The annual congregation of baseball front office types and reporters at the MLB Winter Meetings has concluded for another year and the Toronto Blue Jays are heading back home with a new pitcher in tow. There’s not much else coming along with them from San Diego aside from a lot of due diligence and so-called ‘aggressive’ discussions with free agents.
With the meetings behind them and spring training still more than two months away, here’s a recap of what the Blue Jays accomplished.
It certainly won’t excite, well, anyone really, but the Blue Jays did make one addition to their underwhelming pitching rotation on Wednesday.
— Ben Nicholson-Smith (@bnicholsonsmith) December 11, 2019
Roark’s deal is said to be a two-year contract worth $24 million.
After six seasons with the Washington Nationals to start his career, the 33-year old righty split last season between the Cincinnati Reds and Oakland Athletics. He posted a 4.35 ERA over 165 1/3 innings in 2019, with 158 strikeouts and 51 walks. His career has mostly hovered near the numbers that he posted last year, but his best season came in 2016 — when he went 16-10 and posted a 2.83 ERA.
He’s been mostly a slightly-below-average arm far more often than he’s been a good one and profiles to be a back-of-the-rotation fourth or fifth starter if he were on a good team. The 2020 Blue Jays, of course, do not currently fit any projection of being a good team and his current role looks to be one of a reliable veteran to keep things from getting out of hand more than the new staff ace.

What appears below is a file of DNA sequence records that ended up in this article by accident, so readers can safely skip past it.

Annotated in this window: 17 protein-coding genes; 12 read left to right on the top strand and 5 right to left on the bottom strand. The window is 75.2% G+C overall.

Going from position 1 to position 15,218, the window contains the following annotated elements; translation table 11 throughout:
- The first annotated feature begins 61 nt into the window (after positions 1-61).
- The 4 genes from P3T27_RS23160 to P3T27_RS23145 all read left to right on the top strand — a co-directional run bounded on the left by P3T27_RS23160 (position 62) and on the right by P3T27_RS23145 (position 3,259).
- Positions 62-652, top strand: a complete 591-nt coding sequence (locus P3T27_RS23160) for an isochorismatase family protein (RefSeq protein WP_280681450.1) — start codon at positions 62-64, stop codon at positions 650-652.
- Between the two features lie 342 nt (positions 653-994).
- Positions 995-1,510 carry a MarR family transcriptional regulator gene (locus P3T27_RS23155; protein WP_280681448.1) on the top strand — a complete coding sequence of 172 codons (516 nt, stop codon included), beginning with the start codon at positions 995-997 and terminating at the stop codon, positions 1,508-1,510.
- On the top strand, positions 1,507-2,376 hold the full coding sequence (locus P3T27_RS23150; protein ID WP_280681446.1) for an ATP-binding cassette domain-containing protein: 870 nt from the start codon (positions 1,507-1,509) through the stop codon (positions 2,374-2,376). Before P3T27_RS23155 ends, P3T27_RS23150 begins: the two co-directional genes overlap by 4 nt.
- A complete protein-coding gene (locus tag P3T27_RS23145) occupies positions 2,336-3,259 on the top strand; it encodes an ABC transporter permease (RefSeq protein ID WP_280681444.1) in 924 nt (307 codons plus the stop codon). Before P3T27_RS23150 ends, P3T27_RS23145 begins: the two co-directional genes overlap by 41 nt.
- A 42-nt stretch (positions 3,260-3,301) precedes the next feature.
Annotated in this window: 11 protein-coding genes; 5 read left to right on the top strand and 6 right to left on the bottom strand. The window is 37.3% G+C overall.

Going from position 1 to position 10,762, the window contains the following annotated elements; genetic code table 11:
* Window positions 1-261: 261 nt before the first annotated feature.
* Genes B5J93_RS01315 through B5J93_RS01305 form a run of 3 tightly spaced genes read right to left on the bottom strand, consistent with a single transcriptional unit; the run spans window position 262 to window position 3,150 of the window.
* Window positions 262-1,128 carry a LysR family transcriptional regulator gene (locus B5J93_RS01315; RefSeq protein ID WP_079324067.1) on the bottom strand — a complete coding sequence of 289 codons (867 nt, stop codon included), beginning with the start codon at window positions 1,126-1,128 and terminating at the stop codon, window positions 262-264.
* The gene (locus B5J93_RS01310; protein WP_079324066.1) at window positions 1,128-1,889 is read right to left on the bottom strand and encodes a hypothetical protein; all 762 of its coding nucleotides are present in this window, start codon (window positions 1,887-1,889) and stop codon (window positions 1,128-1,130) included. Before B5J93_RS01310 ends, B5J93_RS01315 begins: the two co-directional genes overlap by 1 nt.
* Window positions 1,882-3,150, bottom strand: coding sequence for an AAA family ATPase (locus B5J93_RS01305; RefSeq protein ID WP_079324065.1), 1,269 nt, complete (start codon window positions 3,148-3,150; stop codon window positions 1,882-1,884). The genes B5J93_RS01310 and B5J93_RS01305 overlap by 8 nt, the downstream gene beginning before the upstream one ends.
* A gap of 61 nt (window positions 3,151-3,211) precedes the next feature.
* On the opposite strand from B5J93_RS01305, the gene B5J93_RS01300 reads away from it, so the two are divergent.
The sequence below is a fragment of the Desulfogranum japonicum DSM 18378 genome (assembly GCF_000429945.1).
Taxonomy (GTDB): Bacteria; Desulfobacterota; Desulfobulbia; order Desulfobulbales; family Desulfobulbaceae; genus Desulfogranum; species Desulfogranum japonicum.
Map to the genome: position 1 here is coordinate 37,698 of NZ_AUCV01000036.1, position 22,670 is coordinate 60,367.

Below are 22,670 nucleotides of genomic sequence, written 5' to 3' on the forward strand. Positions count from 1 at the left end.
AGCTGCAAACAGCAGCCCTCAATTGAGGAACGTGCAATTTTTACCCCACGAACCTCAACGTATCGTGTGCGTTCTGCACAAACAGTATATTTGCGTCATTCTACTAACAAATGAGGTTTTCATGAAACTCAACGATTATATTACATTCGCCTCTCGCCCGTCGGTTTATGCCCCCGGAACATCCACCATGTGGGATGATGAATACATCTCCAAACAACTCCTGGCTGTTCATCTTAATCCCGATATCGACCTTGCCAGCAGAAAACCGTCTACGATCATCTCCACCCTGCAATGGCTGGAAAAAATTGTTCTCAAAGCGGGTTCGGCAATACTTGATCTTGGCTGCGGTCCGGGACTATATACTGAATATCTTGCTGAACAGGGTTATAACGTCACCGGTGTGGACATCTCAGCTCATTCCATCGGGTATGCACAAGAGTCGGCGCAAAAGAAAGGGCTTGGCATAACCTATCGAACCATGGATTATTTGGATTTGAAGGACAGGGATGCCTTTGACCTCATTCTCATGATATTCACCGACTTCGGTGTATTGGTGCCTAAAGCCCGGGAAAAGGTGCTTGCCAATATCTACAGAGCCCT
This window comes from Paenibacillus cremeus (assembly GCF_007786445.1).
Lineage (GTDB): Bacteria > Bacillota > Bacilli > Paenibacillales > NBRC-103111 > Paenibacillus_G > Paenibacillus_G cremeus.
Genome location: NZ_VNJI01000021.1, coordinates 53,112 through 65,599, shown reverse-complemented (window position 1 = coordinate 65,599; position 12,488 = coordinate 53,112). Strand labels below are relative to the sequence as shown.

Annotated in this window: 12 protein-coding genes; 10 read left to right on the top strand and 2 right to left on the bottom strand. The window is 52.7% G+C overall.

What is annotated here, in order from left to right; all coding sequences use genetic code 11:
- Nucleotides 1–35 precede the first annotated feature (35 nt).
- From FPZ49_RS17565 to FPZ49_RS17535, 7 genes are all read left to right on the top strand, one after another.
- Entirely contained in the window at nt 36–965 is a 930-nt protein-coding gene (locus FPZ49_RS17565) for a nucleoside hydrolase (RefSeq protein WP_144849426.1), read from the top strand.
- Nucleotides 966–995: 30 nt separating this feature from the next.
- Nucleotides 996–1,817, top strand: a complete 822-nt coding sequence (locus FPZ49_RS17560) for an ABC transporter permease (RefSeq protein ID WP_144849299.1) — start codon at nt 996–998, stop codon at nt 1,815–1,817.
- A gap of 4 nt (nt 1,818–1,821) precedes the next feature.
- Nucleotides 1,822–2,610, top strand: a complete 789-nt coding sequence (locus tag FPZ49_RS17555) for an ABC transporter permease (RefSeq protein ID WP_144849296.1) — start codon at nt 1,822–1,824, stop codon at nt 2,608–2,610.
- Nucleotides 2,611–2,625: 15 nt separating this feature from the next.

On the surface, Roark is another back end rotation arm on a staff already filled with exactly that type of pitcher or worse. There is a chance that the team views him as someone to pump up and try to trade in July, or move as a small piece in what the team hopes will be a bigger picture of additions.
Whether those additions actually happen is another question in itself.
Close but no cigars
More than anything, the Blue Jays spent the week telling everyone that asked about the series of “aggressive” (their words) conversations they had with other options.
According to Sportsnet’s Shi Davidi, the Blue Jays were in on but came up short with Jake Odorizzi — who chose to take a Qualifying Offer — were turned down by Kyle Gibson — who took a three-year, $30-million deal with the Texas Rangers — and were outbid for the services of Zach Wheeler, Mike Moustakas, Rick Porcello and Kevin Gausman.
They were also reportedly strongly interested in KBO expat and possible upside project Josh Lindblom. Sportnet’s Ben Nicholson-Smith reported that the team made a ‘significant’ offer to Lindblom, who instead chose to sign with the Milwaukee Brewers for $9.1 million over three years. There is a dissonance between calling an offer aggressive and Lindblom eventually signing for less than eight figures, but it at least furthers the narrative that the Blue Jays are making calls and offers in all corners of the market.
No Rule 5??
It’s hard to believe, but the Blue Jays chose to pass on their slot in the Rule 5 draft. The chance to get a free castoff from another team — especially with the expanded 26 man rosters in play next season — is usually right up the alley of the current front office. They landed reliever Joe Biagini from the San Francisco Giants ahead of the 2016 season and added stash prospect Elvis Luciano last year.